Open Letter to the Chancellor

According to BBC News, the economy is so bad that the Chancellor went to the Leonard Cohen concert for upliftment. Between Everybody Knows, Closing Time and Halleluja, I would of course recommend First We Take Manhattan, then we Take Berlin

Dear Chancellor

Re: Inspired by Leonard Cohen – “Green Credit for Green Growth“

It was a delight to hear that you also enjoyed the Leonard Cohen concert!

As Chancellor you have the power to do something for the real economy since the financial economy is crippling it in unforgivable ways.

The real economy needs Cash as a medium of exchange. Also known as M0, it is issued by the State and is interest-free. Unfortunately, its share of the money supply has gone down from 48% to less than 3% since World War II.

The financial economy uses Credit to create what they call ‘broad money’. But who creates the interest to pay for Credit? Compounding interest upon interest is, mathematically speaking, exponential and thus unsustainable. We have therefore asked the Chairman of the Treasury Select Committee for an inquiry into a long-term view of the money supply.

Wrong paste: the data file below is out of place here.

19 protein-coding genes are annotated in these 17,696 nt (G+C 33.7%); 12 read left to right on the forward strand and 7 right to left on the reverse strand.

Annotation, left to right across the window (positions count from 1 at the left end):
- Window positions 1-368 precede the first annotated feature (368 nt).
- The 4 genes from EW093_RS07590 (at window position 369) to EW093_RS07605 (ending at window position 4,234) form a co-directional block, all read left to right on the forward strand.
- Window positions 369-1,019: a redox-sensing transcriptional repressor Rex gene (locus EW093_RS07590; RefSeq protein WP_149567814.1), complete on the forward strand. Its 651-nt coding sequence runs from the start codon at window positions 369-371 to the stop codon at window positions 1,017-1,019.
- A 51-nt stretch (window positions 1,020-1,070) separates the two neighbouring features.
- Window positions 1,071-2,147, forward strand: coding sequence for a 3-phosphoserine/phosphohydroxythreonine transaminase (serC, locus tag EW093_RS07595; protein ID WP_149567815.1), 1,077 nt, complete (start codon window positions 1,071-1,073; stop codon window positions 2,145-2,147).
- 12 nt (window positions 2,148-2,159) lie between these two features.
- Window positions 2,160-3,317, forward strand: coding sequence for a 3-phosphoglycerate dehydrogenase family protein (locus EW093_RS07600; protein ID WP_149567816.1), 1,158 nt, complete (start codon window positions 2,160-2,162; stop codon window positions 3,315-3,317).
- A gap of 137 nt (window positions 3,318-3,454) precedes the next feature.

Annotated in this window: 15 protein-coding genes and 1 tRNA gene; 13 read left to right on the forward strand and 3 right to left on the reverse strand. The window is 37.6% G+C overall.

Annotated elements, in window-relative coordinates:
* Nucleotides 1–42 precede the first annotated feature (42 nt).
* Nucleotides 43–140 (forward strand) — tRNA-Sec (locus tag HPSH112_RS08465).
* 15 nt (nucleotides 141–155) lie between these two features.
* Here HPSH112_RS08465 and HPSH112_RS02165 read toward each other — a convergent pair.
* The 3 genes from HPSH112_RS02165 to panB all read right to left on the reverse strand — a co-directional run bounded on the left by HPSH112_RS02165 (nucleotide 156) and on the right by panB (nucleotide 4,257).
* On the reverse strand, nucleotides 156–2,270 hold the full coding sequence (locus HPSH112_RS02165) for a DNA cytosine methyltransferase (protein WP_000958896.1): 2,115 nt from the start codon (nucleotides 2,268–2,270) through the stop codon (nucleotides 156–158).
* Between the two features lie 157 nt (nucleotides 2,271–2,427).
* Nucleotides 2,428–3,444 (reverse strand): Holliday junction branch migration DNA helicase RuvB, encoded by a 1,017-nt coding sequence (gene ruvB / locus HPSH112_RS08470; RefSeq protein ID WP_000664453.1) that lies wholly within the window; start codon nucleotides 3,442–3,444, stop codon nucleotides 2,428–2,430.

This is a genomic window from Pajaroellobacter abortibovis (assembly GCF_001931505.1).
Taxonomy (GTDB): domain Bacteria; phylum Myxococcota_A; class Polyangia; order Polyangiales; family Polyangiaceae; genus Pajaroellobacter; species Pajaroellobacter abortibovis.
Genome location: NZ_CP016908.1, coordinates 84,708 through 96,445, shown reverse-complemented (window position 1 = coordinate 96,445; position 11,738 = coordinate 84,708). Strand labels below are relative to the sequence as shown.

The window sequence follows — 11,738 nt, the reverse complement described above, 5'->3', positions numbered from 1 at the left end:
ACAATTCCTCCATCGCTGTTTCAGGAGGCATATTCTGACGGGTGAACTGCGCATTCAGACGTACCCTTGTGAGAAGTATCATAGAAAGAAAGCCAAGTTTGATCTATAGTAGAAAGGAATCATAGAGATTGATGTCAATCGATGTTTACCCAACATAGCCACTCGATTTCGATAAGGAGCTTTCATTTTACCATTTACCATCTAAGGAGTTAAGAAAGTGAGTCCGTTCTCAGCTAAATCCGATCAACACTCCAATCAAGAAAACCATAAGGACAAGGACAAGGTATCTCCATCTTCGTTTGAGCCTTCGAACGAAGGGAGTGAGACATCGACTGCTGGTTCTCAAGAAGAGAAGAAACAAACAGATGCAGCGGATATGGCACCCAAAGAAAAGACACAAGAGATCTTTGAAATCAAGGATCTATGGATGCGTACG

Since sustainability is at the core of your budget, green credit would be great fuel for the real economy. Since 2002 the Forum for Stable Currencies has made several proposals including Early Day Motions and most recently a Public Credit Petition. These are available for scrutiny by Treasury staff and by the forward-looking thinkers in both Government and Labour Party think-tanks. We would welcome their involvement and would value their advice:

Early Day Motions:

Submission to the Treasury Select Committee in response to the Stern Inquiry:

Submission to UNEP in response to a Call for Concepts on financing adaptation to climate change:

Public Credit Petition:

Besides my analyses of the data base of the Bank of England, my company’s software can help analyse data of any complexity. See Hence I look forward to hearing from you.

Yours in the spirit of “If it be your will” and maybe even “First we’ll take Manhattan, then we’ll take Berlin”,

Sabine K McNeill FRSA


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